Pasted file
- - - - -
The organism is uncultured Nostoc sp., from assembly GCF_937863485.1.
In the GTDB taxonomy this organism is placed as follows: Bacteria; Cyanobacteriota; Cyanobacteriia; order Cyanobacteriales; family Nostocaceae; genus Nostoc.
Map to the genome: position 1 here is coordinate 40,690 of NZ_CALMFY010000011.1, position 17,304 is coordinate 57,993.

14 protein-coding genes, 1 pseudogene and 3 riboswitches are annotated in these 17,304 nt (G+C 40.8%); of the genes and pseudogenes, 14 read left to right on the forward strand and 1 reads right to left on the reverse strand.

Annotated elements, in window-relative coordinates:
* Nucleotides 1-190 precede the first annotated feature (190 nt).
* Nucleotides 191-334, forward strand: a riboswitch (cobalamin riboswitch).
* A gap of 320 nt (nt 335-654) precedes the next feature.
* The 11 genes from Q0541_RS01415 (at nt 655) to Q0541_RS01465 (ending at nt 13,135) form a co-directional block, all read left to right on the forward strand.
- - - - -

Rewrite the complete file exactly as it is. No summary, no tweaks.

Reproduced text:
The organism is uncultured Nostoc sp., from assembly GCF_937863485.1.
In the GTDB taxonomy this organism is placed as follows: Bacteria; Cyanobacteriota; Cyanobacteriia; order Cyanobacteriales; family Nostocaceae; genus Nostoc.
Map to the genome: position 1 here is coordinate 40,690 of NZ_CALMFY010000011.1, position 17,304 is coordinate 57,993.

14 protein-coding genes, 1 pseudogene and 3 riboswitches are annotated in these 17,304 nt (G+C 40.8%); of the genes and pseudogenes, 14 read left to right on the forward strand and 1 reads right to left on the reverse strand.

Annotated elements, in window-relative coordinates:
* Nucleotides 1-190 precede the first annotated feature (190 nt).
* Nucleotides 191-334, forward strand: a riboswitch (cobalamin riboswitch).
* A gap of 320 nt (nt 335-654) precedes the next feature.
* The 11 genes from Q0541_RS01415 (at nt 655) to Q0541_RS01465 (ending at nt 13,135) form a co-directional block, all read left to right on the forward strand.